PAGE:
Commonly involved nerves during thyroid surgeries include:
a. Recurrent laryngeal nerves
b. Superior laryngeal nerves
Recurrent laryngeal nerves are closely related to the inferior vascular pedicle of thyroid gland (inferior thyroid artery) and superior laryngeal nerves are related to the superior vascular pedicle i.e. superior thyroid vessels. Injuries involving recurrent laryngeal nerves are more sinister in nature and can cause morbidities ranging from aspiration to stridor. Best way to avoid injuries to recurrent laryngeal nerve (more important) of the two is to identify the nerve in all cases [4, 5].

Recurrent laryngeal nerve injury

Recurrent laryngeal nerve injuries are more common in thyroid surgeries performed for:
1. Thyroid carcinoma
2. Toxic goitre – Due to increased vascularity which obscures the nerve due to excessive bleeding
3. Recurrent goitre – Due to adhesions and anatomical displacements
Clinical features of recurrent laryngeal nerve injuries [6]:
Unilateral recurrent laryngeal nerve injury:
Is the most common situation encountered. Left cord is affected commonly than the right as the left vagus nerve takes a more tortuous course. To start with the voice is breathy, but the normal vocal cord starts to compensate soon. The air way is adequate and there is no stridor in these patients. On indirect laryngoscopic examination the affected cord could assume any of the 6 positions described above. The cord may appear not to move, while the opposite cord will compensate for the lack of mobility.
These patients have a breathy voice. The breathiness of voice is caused by glottic chink which allows air to escape when the patient attempts to speak. Normal voice production is dependent on proper glottal closure resulting from bilateral adduction of the vocal cords. This adduction of vocal folds combined with subglottic air pressure causes the vocal folds to vibrate causing phonation.
Bilateral recurrent laryngeal nerve injury:
This is the most dreaded complication of thyroid surgeries. These patients manifest with stridor and tracheostomy need to be performed in order to secure the airway. This is commonly seen as a sequele to total thyroidectomy. Voice is normal in these patients.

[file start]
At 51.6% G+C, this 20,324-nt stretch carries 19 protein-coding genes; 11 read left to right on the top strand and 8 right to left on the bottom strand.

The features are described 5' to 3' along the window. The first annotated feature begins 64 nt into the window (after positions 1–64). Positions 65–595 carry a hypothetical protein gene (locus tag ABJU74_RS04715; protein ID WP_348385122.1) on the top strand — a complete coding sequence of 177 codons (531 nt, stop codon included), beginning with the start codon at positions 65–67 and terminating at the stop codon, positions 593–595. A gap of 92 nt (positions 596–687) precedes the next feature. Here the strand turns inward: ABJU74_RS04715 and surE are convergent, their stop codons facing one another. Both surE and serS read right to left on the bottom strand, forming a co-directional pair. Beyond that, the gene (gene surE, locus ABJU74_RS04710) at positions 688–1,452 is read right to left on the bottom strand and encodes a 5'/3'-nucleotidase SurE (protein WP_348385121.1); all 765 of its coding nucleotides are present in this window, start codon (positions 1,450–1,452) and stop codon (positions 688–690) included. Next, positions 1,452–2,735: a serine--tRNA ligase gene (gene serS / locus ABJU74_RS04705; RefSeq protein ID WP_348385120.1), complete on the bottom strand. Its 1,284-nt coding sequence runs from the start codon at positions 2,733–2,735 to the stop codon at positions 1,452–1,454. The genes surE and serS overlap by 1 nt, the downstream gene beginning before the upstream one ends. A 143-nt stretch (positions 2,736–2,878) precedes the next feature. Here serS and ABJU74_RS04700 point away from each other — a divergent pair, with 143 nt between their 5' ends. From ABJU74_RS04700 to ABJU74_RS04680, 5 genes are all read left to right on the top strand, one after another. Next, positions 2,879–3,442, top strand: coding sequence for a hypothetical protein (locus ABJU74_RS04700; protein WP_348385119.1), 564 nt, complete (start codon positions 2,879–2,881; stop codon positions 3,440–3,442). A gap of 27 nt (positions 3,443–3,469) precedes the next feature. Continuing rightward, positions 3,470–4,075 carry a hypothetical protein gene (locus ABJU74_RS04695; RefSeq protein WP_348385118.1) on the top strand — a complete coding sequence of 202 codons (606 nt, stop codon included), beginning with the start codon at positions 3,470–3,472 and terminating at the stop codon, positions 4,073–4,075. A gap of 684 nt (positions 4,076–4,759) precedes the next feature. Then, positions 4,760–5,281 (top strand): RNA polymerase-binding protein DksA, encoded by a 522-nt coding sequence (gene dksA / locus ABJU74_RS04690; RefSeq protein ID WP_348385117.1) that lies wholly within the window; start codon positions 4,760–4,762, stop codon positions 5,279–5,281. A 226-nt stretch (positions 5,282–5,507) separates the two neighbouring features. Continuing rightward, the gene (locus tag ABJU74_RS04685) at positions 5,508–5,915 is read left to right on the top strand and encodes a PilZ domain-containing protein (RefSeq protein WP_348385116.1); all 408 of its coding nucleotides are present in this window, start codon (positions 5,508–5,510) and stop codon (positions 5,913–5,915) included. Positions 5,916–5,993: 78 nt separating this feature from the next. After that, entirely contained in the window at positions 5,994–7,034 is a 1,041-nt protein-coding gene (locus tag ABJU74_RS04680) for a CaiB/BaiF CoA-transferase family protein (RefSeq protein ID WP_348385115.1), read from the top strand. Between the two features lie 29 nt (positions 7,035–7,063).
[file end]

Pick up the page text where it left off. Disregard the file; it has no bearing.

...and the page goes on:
Tips for avoiding injury to recurrent laryngeal nerve during thyroid surgery

1. Detailed anatomical knowledge of recurrent laryngeal nerve and its varying relationships with that of inferior thyroid artery
2. Temptation to rmass ligate the pedicles (inferior) especially should be resisted
3. Ligatures should stay as close to the thyroid gland as possible always
4. Recurrent laryngeal nerve should be identified before securing inferior thryoid vessels
5. Haemostasis should be meticulously maintained at all times in order to provide good surgical field for identifying the nerve
6. Indirect laryngoscopy should always be performed before surgery in these patients to know the preoperative vocal cord status
7. First time is the best time for surgery. Always complete / ensure complete removal of the disease the very first time. Attempts at revision surgery is always fraught with dangers to the recurrent laryngeal nerve.
8. Common site of injury to recurrent laryngeal nerve is close to the Berry's ligament. This can be due to excessive traction, nerve getting caught within ligatures, nerve being injured due to electocoagulation.
9. A branched recurrent laryngeal nerve is more prone for injury during surgery.

Role of inferior thyroid artery in identifying recurrent laryngeal nerve

Common relationship of recurrent laryngeal nerve to inferior thyroid artery [8]: